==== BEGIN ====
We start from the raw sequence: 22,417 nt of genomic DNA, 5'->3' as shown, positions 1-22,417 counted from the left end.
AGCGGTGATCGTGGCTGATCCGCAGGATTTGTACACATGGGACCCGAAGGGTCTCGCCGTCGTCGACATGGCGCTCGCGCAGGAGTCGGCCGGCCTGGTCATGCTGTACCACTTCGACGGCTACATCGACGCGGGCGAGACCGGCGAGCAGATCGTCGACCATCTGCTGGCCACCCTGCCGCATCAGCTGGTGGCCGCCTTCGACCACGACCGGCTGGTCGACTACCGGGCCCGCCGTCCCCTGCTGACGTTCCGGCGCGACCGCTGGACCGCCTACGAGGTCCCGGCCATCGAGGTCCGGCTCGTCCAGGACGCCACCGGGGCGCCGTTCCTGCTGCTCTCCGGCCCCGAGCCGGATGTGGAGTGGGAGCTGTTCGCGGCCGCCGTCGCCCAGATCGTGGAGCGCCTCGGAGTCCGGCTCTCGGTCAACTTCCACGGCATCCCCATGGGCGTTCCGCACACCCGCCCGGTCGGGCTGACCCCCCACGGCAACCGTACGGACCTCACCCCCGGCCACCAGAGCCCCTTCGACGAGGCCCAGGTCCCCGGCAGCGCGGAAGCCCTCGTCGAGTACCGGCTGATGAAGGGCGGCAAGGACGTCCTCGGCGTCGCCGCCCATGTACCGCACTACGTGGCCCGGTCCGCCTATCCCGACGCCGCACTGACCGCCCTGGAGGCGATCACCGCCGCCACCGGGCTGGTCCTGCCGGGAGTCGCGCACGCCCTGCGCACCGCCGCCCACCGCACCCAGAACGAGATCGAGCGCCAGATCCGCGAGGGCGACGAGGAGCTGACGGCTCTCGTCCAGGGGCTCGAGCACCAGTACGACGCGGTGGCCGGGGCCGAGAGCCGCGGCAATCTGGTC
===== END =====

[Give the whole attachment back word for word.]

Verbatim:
We start from the raw sequence: 22,417 nt of genomic DNA, 5'->3' as shown, positions 1-22,417 counted from the left end.
AGCGGTGATCGTGGCTGATCCGCAGGATTTGTACACATGGGACCCGAAGGGTCTCGCCGTCGTCGACATGGCGCTCGCGCAGGAGTCGGCCGGCCTGGTCATGCTGTACCACTTCGACGGCTACATCGACGCGGGCGAGACCGGCGAGCAGATCGTCGACCATCTGCTGGCCACCCTGCCGCATCAGCTGGTGGCCGCCTTCGACCACGACCGGCTGGTCGACTACCGGGCCCGCCGTCCCCTGCTGACGTTCCGGCGCGACCGCTGGACCGCCTACGAGGTCCCGGCCATCGAGGTCCGGCTCGTCCAGGACGCCACCGGGGCGCCGTTCCTGCTGCTCTCCGGCCCCGAGCCGGATGTGGAGTGGGAGCTGTTCGCGGCCGCCGTCGCCCAGATCGTGGAGCGCCTCGGAGTCCGGCTCTCGGTCAACTTCCACGGCATCCCCATGGGCGTTCCGCACACCCGCCCGGTCGGGCTGACCCCCCACGGCAACCGTACGGACCTCACCCCCGGCCACCAGAGCCCCTTCGACGAGGCCCAGGTCCCCGGCAGCGCGGAAGCCCTCGTCGAGTACCGGCTGATGAAGGGCGGCAAGGACGTCCTCGGCGTCGCCGCCCATGTACCGCACTACGTGGCCCGGTCCGCCTATCCCGACGCCGCACTGACCGCCCTGGAGGCGATCACCGCCGCCACCGGGCTGGTCCTGCCGGGAGTCGCGCACGCCCTGCGCACCGCCGCCCACCGCACCCAGAACGAGATCGAGCGCCAGATCCGCGAGGGCGACGAGGAGCTGACGGCTCTCGTCCAGGGGCTCGAGCACCAGTACGACGCGGTGGCCGGGGCCGAGAGCCGCGGCAATCTGGTC